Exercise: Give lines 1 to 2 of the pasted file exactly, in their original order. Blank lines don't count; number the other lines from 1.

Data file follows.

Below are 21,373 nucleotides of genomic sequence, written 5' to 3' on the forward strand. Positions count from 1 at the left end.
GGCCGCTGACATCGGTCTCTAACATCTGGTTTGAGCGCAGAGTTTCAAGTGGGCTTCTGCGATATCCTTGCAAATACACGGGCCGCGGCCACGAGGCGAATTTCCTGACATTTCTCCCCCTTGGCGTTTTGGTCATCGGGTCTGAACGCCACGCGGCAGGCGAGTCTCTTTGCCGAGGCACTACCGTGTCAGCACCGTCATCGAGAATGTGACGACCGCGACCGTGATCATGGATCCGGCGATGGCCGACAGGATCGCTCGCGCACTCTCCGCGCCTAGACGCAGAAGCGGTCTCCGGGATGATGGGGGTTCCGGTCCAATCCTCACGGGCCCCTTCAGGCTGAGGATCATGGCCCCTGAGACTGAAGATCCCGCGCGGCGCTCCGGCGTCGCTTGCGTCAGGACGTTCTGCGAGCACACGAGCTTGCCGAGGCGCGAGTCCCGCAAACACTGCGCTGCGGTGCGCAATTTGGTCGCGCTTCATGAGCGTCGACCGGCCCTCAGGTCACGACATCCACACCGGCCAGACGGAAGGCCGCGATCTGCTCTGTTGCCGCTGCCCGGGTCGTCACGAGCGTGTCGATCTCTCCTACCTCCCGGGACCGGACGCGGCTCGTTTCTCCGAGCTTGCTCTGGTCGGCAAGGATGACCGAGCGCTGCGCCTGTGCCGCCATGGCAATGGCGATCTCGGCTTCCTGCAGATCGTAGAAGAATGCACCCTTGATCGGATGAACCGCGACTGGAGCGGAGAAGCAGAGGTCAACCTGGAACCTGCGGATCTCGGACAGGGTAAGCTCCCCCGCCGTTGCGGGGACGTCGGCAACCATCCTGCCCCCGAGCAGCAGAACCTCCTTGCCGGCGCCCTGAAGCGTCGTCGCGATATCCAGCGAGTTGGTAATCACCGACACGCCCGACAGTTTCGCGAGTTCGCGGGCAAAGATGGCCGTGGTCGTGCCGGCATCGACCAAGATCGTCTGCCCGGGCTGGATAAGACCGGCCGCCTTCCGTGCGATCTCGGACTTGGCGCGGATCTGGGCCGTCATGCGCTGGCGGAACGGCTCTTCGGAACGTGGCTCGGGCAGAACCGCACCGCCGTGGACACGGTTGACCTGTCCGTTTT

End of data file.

Below are 21,373 nucleotides of genomic sequence, written 5' to 3' on the forward strand. Positions count from 1 at the left end.
GGCCGCTGACATCGGTCTCTAACATCTGGTTTGAGCGCAGAGTTTCAAGTGGGCTTCTGCGATATCCTTGCAAATACACGGGCCGCGGCCACGAGGCGAATTTCCTGACATTTCTCCCCCTTGGCGTTTTGGTCATCGGGTCTGAACGCCACGCGGCAGGCGAGTCTCTTTGCCGAGGCACTACCGTGTCAGCACCGTCATCGAGAATGTGACGACCGCGACCGTGATCATGGATCCGGCGATGGCCGACAGGATCGCTCGCGCACTCTCCGCGCCTAGACGCAGAAGCGGTCTCCGGGATGATGGGGGTTCCGGTCCAATCCTCACGGGCCCCTTCAGGCTGAGGATCATGGCCCCTGAGACTGAAGATCCCGCGCGGCGCTCCGGCGTCGCTTGCGTCAGGACGTTCTGCGAGCACACGAGCTTGCCGAGGCGCGAGTCCCGCAAACACTGCGCTGCGGTGCGCAATTTGGTCGCGCTTCATGAGCGTCGACCGGCCCTCAGGTCACGACATCCACACCGGCCAGACGGAAGGCCGCGATCTGCTCTGTTGCCGCTGCCCGGGTCGTCACGAGCGTGTCGATCTCTCCTACCTCCCGGGACCGGACGCGGCTCGTTTCTCCGAGCTTGCTCTGGTCGGCAAGGATGACCGAGCGCTGCGCCTGTGCCGCCATGGCAATGGCGATCTCGGCTTCCTGCAGATCGTAGAAGAATGCACCCTTGATCGGATGAACCGCGACTGGAGCGGAGAAGCAGAGGTCAACCTGGAACCTGCGGATCTCGGACAGGGTAAGCTCCCCCGCCGTTGCGGGGACGTCGGCAACCATCCTGCCCCCGAGCAGCAGAACCTCCTTGCCGGCGCCCTGAAGCGTCGTCGCGATATCCAGCGAGTTGGTAATCACCGACACGCCCGACAGTTTCGCGAGTTCGCGGGCAAAGATGGCCGTGGTCGTGCCGGCATCGACCAAGATCGTCTGCCCGGGCTGGATAAGACCGGCCGCCTTCCGTGCGATCTCGGACTTGGCGCGGATCTGGGCCGTCATGCGCTGGCGGAACGGCTCTTCGGAACGTGGCTCGGGCAGAACCGCACCGCCGTGGACACGGTTGACCTGTCCGTTTT